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Biden plans millionaire contribution to global vaccination plan

Joe Biden will use his first big moment as president on the global stage: the meeting of the Group of Seven, to announce that the United States will soon begin to allocate 4,000 million dollars to an international program to promote the purchase and distribution of the vaccine against the coronavirus to poor nations, White House officials reported Thursday.

Biden will also encourage G-7 partners to fulfill their commitments to the COVAX platform, which is an initiative by the World Health Organization to expand access to vaccines, according to a senior government official who spoke on condition of anonymity to offer a preview of Biden’s announcement.

Former President Donald Trump refused to participate in the COVAX initiative because of his ties to the WHO, the Geneva-based agency that the former president accused of covering up China’s missteps in handling the coronavirus at the start of the pandemic.

Trump withdrew the United States from the WHO, but Biden quickly reinstated it after he took office last month and confirmed that the nation would contribute to COVAX.

The $ 4 billion in US funding was approved by the federal Congress in December and will be distributed over the next two years.

The United States is committed to working through COVAX to ensure that there is “equitable distribution of vaccines and funding globally,” said White House Press Secretary Jen Psaki.

It remains to be seen how the G-7 partners will take up Biden’s requests for greater international cooperation for the distribution of the vaccines, given that the United States refused to participate in the initiative during the Trump administration and that there is increasing more requests for the Biden administration to distribute some vaccines produced on US soil abroad.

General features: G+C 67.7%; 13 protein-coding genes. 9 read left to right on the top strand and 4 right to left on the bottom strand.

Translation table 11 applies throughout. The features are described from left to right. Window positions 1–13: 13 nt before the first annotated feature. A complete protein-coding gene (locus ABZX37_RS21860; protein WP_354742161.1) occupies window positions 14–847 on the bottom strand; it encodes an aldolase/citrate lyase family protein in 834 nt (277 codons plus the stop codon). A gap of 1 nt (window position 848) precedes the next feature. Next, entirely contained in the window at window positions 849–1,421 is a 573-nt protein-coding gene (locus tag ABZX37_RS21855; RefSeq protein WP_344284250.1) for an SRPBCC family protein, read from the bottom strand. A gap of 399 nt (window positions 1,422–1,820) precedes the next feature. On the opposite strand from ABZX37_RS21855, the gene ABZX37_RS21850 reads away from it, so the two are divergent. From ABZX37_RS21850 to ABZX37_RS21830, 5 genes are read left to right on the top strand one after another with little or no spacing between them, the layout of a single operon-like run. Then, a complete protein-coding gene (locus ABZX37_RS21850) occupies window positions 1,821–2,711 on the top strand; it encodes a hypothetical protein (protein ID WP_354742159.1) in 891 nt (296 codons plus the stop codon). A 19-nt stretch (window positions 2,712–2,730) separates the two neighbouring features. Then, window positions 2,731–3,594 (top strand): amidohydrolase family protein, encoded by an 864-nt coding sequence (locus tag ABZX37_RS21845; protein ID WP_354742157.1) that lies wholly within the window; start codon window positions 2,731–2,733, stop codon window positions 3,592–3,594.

During an interview with the Financial Times, French President Emmanuel Macron called on the United States and European nations to allocate up to 5% of their current vaccine supplies to developing countries, the kind of international assistance that China and Russia have provided. started to implement.

And a few days ago, the UN Secretary General, Antonio Guterres, harshly criticized the “incredibly unequal and unfair” distribution of COVID-19 vaccines, noting that 10 countries have administered 75% of all doses.

But Biden, who announced last week that the United States will have enough doses of the vaccine by the end of the summer to inoculate 300 million people, remains focused for now on ensuring that every American is vaccinated, government officials said.

The president, in his first national security memorandum issued last month, asked his administration to develop a framework for donating leftover vaccines once there was a sufficient supply in the United States.